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Flashcards in Systemic Circulation Deck (22)
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What are the three axes of pressure?

hydrostatic pressure
driving pressure
transmural pressure
all work together to make 1 direction of flow


what does compliance do in regards to blood vessels?

the greater the volume of fluid, the greater the pressure (since C = V/P)


what happens after injecting fluid in:
-zero compliance
-infinite compliance
-finite compliance
with regards to pressure and volume

-no change in vessels (pressure change is infinite, but volume change = 0)
-liquid can leak out of the vessels (volume is infinite, but pressure = 0)
-liquid is contained (V > 0), and pressure builds (P > 0)


what is transmural pressure equal to?

Ptm = P in - P out


how do arterial and venous compliance differ?

venous have increased compliance (steeper V/P)
-at unphysiologically high pressures compliance (for veins, around 50 mmHg) is low
-at low transmural pressures, compliance is extremely high, as the vein becomes fully rounded (initially flat at low volumes)
arterial pressure has a steady compliance from both changes in pressure and volume


what does it mean when blood vessels are distensible?

they can expand and contract depending on the pressure, changing blood volume contained within


what is compliance of most arteries and veins at near operating pressure?

arteries: 2 mL/mmHg
veins: 100 mL/mmHg


how are systemic veins different from arteries in terms of distensibility, volume, and compliance?

8 times more distensible
3 times the volume
24 times the compliance


what does a flat or steep slope mean if:
-volume on x-axis and pressure on y-axis
-pressure on x-axis and volume on y-axis

-x-axis V and y-axis P = slope is compliance, so flat is less compliant, steep is more compliant
-x axis P and y-axis V = slope is elastance, so flat is more compliant, and steep is less compliant


how much blood does a normal adult have in the arterial system, and what is the pressure? what happens i volume drops below 400 mL?

normal amount of blood is 700 mL at 100 mmHg
-pressure falls to zero if volume goes below 400 mL


what does it mean to the blood system when compliance decreases with age?

blood pressure increases with age, because arterial volume and TPR increase


what is the Windkessel effect? what is the consequence?

storage of blood during systole
-the consequence is the maintenance of blood flow during diastole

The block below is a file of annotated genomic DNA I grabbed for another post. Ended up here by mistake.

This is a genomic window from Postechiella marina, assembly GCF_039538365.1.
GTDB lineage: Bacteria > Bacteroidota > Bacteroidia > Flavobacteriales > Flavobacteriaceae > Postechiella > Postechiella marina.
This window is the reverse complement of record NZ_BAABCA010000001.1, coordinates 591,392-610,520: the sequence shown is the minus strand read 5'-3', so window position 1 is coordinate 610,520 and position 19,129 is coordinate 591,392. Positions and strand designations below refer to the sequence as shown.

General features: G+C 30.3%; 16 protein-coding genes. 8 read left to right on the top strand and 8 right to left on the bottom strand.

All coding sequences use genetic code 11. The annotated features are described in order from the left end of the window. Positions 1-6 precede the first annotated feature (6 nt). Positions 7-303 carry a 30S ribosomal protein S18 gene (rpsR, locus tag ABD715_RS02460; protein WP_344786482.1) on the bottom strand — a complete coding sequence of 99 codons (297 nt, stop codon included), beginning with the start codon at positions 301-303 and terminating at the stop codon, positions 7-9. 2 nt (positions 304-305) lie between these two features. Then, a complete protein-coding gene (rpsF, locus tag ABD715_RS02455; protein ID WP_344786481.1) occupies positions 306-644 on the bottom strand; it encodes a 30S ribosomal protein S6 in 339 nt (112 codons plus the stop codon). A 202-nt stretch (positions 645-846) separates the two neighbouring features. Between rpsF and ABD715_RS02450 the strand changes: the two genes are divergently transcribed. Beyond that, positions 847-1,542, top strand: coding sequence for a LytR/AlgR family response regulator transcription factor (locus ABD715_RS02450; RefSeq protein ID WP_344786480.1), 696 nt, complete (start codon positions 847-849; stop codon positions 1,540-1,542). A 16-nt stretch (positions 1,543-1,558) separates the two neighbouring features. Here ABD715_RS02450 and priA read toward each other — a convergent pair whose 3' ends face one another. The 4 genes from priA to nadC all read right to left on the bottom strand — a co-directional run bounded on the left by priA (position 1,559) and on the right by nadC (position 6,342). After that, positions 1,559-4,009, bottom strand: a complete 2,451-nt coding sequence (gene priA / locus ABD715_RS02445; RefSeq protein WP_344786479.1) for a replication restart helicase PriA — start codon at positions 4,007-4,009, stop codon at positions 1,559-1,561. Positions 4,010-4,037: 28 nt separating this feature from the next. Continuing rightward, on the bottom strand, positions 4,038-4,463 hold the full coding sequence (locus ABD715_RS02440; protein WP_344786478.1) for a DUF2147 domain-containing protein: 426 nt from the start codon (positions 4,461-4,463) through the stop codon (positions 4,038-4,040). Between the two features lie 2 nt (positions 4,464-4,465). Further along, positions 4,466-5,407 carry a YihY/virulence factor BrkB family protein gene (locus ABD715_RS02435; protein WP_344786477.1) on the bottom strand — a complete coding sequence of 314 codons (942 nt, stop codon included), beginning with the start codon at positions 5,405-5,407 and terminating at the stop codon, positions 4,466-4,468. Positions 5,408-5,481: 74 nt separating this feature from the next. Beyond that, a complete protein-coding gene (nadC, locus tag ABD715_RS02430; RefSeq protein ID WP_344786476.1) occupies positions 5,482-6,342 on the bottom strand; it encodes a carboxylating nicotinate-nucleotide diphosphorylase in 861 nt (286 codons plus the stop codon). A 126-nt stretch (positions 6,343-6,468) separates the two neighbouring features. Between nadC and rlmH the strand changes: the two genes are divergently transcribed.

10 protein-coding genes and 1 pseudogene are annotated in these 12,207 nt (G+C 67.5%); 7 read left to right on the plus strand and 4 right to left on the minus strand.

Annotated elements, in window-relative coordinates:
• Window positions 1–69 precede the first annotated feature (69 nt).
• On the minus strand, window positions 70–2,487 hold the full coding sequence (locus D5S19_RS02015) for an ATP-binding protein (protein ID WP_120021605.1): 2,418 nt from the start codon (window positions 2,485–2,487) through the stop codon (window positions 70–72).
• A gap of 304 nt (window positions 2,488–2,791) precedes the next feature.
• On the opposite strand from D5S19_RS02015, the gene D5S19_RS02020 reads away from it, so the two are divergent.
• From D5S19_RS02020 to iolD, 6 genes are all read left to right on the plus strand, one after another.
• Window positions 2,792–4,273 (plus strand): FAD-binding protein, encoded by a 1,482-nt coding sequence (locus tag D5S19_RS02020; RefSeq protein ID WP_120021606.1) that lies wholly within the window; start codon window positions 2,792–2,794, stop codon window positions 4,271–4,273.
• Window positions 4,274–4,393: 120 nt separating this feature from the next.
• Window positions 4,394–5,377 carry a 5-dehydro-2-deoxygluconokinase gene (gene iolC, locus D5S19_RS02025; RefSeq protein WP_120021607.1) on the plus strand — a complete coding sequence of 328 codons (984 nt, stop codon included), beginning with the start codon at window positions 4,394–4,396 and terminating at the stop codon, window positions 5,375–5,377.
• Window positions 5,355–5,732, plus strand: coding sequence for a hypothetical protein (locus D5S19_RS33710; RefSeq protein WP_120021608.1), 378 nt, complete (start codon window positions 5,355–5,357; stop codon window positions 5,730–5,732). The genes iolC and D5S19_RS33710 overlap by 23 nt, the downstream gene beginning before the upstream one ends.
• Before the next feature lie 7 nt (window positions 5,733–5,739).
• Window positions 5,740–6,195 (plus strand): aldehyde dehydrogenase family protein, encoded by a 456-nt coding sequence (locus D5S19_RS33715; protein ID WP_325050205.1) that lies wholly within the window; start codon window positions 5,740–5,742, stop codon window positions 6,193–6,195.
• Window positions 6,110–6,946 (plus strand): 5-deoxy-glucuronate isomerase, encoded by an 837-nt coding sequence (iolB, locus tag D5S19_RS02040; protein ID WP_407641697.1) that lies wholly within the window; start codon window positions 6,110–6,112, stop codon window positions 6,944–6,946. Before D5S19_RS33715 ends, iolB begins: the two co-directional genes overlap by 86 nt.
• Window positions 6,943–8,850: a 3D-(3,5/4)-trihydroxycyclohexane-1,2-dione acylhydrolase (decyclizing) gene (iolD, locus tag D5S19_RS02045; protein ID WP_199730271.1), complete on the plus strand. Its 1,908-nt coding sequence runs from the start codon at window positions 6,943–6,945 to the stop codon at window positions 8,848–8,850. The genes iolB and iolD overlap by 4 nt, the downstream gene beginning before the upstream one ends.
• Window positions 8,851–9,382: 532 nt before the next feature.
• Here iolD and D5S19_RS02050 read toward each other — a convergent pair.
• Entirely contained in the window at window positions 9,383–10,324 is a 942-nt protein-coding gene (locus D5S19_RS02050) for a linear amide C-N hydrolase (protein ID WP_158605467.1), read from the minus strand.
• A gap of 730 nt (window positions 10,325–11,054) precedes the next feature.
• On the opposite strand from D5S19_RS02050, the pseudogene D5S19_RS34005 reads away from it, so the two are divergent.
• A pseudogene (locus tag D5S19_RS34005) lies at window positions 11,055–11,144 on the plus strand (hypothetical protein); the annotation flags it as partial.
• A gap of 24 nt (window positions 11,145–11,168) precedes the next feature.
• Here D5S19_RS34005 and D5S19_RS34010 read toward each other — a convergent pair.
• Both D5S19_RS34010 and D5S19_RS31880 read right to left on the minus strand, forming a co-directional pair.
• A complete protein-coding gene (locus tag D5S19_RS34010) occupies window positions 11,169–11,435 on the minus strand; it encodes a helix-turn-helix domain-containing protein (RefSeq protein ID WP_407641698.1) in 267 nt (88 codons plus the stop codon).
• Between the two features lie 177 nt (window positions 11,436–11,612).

-conversion of pulsatile flow to steady flow


Windkessel effect in vessels

instead of "on/off" output flow as would be seen in noncompliant tubes, the flow will be high, then once the source is turned off, it will will taper by emptying out what it saved in the pulsatile vessel (pressure remains pulsatile)


how long does ventricular systole and diastole last?

systole: 0.3 sec
diastole: 0.5 sec
creates average 75 BPM


pulse pressure in terms of stroke volume and compliance



how is tension related to transmural pressure and radius?

T = P * r
so tension is proportional to both P and r


what variable can promote aneurism enlargement?

tension can promote enlargement of aneurism (arterial bulge caused by weakening vessel wall)


what happens to resistance and flow in rigid vessels as pressure increases?

as pressure increases, resistance stays the same, but flow increases


what is the critical closing pressure?

6 mmHg


what happens in hypotensive shock? how does the critial closing pressure change?

major blood loss and related will drop BP until perfusion of organs (flow) is very low
-counteracted by massive vasoconstriction to raise BP (via critial closing pressure)
-it rises from 6 mmHg to 40 mmHg


how do the compliance curves shift in response to hemorrhage?

sympathetic response (contraction of smooth muscle) would lower void volume in an attempt to keep blood pressure up, so the curves would shift to the left


Reynaud's syndrome
-what is it
-what kind of defect causes Primary Reynauds?
-how do the resistance (or flow) X pressure curves shift?
-what happens during a Reynaud's attack?

brief episodes of vasospasm triggered by cold or emotional stress
-usually affects fingers and toes
-primary caused by functional defect in vasculature (more common)
-secondary consequence of another disease (more severe)
-shifts resistance (or flow) X pressure curves to the right
-digits turn white (ischemia), blue (deoxygenation), then red (reperfusion), and blood flow returns with discomfort

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